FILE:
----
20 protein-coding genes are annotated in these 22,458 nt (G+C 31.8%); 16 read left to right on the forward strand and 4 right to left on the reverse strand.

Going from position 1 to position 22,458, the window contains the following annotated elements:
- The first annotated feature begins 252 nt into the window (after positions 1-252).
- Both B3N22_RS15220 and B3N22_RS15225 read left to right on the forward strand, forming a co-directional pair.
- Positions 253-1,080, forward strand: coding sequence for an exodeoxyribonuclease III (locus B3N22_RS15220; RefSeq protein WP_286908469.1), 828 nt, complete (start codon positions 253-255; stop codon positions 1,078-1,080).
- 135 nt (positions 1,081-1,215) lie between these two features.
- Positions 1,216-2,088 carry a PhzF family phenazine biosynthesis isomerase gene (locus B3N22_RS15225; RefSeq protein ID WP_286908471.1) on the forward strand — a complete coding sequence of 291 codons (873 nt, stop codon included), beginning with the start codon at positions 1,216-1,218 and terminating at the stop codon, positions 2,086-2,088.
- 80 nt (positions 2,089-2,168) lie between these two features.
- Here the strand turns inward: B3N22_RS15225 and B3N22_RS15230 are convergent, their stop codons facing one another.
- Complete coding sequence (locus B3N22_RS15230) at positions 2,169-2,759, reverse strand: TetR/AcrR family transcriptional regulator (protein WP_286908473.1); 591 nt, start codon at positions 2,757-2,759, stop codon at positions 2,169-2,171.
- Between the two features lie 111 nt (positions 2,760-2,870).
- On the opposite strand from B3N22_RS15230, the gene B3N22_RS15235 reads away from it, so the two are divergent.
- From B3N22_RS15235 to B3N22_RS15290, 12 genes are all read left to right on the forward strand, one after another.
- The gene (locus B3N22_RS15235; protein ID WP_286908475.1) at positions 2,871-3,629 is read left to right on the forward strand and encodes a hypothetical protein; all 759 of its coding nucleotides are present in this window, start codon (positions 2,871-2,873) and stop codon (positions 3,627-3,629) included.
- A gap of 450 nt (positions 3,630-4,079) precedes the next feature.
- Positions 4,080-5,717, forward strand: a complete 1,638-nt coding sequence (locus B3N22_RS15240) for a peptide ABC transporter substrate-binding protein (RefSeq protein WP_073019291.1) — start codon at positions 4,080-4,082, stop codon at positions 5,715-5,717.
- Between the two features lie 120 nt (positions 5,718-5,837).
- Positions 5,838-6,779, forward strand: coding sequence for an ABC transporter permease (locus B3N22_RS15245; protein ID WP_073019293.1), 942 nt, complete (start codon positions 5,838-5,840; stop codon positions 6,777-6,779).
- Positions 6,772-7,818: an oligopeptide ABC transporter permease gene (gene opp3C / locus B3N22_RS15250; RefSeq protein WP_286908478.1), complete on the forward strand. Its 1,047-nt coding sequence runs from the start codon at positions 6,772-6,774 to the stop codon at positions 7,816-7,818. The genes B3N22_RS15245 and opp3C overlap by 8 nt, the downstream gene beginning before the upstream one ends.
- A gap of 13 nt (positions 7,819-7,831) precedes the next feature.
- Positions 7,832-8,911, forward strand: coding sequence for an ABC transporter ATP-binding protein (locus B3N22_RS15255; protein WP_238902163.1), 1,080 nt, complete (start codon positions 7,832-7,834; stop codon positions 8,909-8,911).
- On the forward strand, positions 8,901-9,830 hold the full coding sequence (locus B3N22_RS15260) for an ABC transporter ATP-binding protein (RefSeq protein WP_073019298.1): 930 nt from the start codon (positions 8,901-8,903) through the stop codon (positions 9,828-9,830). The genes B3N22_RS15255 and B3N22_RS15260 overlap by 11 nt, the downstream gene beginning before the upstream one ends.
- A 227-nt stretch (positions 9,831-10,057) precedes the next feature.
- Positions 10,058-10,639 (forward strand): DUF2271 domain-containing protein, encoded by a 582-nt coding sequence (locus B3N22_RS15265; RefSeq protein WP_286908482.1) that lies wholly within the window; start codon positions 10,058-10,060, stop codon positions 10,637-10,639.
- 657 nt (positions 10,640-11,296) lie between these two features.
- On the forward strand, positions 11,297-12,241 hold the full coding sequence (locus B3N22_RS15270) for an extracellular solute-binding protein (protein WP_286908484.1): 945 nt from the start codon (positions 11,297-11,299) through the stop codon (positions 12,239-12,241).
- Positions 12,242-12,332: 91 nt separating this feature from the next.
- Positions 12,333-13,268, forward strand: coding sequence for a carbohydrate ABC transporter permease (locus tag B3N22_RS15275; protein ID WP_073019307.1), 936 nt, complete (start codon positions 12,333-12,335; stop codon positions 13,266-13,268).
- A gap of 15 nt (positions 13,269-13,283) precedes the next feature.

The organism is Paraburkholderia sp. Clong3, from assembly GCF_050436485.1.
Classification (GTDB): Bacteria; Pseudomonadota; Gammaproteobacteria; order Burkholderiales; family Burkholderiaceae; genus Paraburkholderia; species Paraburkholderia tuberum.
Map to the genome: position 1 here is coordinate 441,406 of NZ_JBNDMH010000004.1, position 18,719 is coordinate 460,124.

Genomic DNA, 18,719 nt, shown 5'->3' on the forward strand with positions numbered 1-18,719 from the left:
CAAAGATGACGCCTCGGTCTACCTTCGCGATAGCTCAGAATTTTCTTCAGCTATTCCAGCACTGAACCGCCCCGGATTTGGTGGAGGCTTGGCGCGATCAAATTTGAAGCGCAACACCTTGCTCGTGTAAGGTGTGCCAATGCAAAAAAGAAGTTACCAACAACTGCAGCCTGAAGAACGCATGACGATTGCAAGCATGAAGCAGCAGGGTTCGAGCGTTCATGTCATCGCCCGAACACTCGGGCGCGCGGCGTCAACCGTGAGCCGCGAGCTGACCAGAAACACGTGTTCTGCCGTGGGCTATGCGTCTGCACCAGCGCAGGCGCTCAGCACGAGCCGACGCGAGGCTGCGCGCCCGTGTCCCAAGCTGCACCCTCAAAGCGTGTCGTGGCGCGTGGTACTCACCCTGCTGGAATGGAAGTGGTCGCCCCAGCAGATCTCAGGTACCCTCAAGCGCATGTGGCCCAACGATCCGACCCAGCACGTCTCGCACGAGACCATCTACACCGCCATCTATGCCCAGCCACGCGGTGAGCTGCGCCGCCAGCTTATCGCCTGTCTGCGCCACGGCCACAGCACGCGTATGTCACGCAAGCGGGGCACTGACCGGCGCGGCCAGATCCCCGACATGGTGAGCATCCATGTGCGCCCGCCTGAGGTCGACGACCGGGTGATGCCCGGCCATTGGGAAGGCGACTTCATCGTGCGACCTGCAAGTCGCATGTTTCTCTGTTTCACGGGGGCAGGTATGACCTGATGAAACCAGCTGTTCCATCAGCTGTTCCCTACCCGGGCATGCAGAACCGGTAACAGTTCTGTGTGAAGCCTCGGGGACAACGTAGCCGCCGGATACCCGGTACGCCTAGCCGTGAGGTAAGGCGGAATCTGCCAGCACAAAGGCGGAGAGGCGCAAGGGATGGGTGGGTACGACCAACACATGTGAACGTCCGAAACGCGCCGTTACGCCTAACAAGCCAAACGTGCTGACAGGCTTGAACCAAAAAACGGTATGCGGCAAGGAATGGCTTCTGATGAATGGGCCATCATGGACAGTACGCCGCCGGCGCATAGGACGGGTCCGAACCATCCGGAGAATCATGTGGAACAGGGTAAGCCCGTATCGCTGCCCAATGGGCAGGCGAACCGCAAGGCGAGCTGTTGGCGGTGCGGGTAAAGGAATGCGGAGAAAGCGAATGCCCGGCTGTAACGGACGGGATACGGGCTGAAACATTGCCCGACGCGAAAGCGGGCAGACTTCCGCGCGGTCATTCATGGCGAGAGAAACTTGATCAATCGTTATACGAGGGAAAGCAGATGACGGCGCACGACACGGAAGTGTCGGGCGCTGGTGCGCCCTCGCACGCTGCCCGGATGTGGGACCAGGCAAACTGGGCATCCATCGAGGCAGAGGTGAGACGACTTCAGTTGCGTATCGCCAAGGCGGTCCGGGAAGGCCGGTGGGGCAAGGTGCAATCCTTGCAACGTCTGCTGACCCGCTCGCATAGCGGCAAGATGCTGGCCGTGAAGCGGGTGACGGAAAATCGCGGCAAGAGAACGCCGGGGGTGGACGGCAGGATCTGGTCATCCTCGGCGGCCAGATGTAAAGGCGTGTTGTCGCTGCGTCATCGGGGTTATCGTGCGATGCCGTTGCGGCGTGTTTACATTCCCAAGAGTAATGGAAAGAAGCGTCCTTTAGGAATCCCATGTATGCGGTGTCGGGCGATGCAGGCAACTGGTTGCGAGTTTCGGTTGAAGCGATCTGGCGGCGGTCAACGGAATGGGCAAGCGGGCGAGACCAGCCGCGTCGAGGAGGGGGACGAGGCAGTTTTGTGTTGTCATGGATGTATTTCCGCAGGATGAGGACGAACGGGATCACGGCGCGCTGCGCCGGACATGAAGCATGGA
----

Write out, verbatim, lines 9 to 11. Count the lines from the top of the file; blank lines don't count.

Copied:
- Here the strand turns inward: B3N22_RS15225 and B3N22_RS15230 are convergent, their stop codons facing one another.
- Complete coding sequence (locus B3N22_RS15230) at positions 2,169-2,759, reverse strand: TetR/AcrR family transcriptional regulator (protein WP_286908473.1); 591 nt, start codon at positions 2,757-2,759, stop codon at positions 2,169-2,171.
- Between the two features lie 111 nt (positions 2,760-2,870).